village of Bergen, (Jersey) as the pursuing party “Some little delay was thus interposed, but it reached its summit, Champe was discovered not being now announced that the pursuing party was more than half a mile in front, resembling an Indian ready, major Lee directed a change in the officer, in bis vigilance. The serjeant at the same mo. saying that he had a particular service in view, ment discovered ihe party, (whose object he was wbich he had determined to entrust to the lieut. no stranger to,) and giving spur to his horse, he ready for duty, and which probably must be per determined to outstrip his pursuers. Middleton, formed in the morning. He therefore directed at the same instant put his horses to the top of him to summon cornet Middleton for the present their speed; and being (as the legion all were) command. Lee was induced thus to act, first to well acquainted with the country, he recollected add to the delay, and next from his knowledge of a short route through the woods to the bridge the tenderness of Middleton's disposition, which below Bergen, which diverged from the great he hoped would lead to the protection of Champe, road just after you gain the Three Pidgeons. should he be taken. - -Within ten minutes Mid. Reaching the point of separation he halted, and dleton appeared to receive orders, which were dividing his party, directed a serjeant with a few delivered to him made out in the customary form, dragoons to take the near cut, and possess, with and signed by the major. 'Pursue so far as you all possible despatch the bridge, while he with the can with safety, serjeant Champe, who is suspected residue followed Champe; not doubting but that of deserting to the enemy, and has taken the road Champe must deliver himself up, as he would be leading to Pauler's Hook. Bring him alive that closed between himself and his serjeant. Champe he may guffer in the presence of the army; but kill did not forget the short cut, and would have taken him if he resists or escapes after being taken.' it himself, but he knew it was the usual route of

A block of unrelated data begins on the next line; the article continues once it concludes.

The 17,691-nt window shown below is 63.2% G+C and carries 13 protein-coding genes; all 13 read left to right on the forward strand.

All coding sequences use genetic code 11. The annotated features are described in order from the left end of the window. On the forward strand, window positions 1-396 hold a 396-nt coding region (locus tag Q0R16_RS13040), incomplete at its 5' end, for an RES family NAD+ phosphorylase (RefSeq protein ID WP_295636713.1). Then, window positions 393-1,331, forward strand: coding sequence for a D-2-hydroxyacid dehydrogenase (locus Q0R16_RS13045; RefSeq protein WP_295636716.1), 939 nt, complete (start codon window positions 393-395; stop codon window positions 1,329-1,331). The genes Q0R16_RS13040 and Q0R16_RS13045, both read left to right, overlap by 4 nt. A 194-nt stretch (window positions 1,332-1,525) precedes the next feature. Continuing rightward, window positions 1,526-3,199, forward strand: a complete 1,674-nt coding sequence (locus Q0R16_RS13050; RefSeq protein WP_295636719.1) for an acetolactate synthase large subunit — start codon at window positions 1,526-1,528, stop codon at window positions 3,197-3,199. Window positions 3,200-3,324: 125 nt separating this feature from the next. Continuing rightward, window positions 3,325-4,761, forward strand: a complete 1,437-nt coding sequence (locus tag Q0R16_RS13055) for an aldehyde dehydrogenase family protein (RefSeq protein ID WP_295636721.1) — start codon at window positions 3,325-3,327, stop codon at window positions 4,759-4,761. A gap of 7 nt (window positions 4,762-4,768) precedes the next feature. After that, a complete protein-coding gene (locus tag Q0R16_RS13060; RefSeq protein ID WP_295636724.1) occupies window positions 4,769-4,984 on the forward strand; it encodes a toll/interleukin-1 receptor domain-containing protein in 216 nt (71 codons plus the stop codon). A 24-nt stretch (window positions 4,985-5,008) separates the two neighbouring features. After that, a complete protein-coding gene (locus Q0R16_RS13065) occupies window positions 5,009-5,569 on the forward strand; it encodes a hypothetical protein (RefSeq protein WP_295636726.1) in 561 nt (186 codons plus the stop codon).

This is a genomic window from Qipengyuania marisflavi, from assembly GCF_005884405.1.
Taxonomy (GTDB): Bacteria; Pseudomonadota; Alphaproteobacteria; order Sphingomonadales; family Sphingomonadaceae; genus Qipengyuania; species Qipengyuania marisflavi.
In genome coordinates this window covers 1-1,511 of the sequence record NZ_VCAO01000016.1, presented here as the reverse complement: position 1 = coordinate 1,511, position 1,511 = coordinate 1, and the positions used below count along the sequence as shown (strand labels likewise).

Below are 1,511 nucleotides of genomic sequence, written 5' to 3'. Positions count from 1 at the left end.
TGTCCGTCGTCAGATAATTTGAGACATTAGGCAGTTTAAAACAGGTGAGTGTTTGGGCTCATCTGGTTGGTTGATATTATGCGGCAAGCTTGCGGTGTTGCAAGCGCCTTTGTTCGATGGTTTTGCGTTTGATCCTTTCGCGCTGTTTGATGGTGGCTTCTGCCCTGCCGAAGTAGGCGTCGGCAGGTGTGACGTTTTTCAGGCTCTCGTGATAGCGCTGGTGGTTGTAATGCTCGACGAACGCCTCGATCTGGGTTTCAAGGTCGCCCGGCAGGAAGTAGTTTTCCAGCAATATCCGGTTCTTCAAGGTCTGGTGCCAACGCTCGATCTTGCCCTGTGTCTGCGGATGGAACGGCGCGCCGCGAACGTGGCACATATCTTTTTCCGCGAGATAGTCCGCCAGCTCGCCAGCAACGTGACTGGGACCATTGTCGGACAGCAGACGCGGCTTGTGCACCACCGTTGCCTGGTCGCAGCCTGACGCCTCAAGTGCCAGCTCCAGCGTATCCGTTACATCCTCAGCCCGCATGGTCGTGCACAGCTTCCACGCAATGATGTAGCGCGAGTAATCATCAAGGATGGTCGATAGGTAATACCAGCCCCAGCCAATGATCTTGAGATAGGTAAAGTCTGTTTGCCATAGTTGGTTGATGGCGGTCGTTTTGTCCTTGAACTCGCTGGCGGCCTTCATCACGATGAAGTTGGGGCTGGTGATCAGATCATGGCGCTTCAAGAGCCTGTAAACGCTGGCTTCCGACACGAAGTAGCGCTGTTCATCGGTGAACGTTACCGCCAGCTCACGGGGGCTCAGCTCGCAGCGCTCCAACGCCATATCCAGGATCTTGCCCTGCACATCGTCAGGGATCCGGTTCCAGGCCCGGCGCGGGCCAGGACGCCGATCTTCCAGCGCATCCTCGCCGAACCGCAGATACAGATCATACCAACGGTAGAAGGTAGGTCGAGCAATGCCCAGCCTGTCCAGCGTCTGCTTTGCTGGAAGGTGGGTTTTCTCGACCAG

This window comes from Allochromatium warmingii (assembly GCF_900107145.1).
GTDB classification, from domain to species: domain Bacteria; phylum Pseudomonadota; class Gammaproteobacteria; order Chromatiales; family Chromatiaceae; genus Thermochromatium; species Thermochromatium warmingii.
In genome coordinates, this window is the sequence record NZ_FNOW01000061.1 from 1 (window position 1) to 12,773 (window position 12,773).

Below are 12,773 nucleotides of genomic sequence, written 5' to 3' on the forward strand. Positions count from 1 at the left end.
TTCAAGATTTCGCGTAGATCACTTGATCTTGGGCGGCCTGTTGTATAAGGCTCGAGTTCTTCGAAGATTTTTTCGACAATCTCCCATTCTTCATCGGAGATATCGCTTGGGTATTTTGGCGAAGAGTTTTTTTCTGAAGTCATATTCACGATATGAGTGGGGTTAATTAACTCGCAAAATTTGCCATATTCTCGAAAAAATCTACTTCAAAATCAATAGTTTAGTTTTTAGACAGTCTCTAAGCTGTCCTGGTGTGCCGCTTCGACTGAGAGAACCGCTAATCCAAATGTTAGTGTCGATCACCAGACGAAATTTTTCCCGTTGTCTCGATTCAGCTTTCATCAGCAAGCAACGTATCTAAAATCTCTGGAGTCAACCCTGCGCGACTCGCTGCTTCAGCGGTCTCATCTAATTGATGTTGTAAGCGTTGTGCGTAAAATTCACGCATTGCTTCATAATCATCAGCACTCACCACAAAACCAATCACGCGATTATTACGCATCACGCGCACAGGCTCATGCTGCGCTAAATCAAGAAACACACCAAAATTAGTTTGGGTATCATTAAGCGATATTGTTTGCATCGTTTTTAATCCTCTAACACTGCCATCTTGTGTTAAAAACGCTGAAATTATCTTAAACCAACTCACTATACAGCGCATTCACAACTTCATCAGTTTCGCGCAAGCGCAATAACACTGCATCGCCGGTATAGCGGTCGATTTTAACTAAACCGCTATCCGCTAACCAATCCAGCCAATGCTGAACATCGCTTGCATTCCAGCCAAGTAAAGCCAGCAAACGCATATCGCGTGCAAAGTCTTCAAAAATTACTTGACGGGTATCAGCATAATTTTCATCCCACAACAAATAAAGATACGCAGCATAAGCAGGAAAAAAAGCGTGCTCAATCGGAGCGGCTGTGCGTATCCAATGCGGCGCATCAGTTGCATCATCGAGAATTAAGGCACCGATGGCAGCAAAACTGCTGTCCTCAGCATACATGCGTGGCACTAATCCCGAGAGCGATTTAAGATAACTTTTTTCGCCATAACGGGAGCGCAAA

our parties when returning in the way from the "Detaining the cornet a few minutes longer in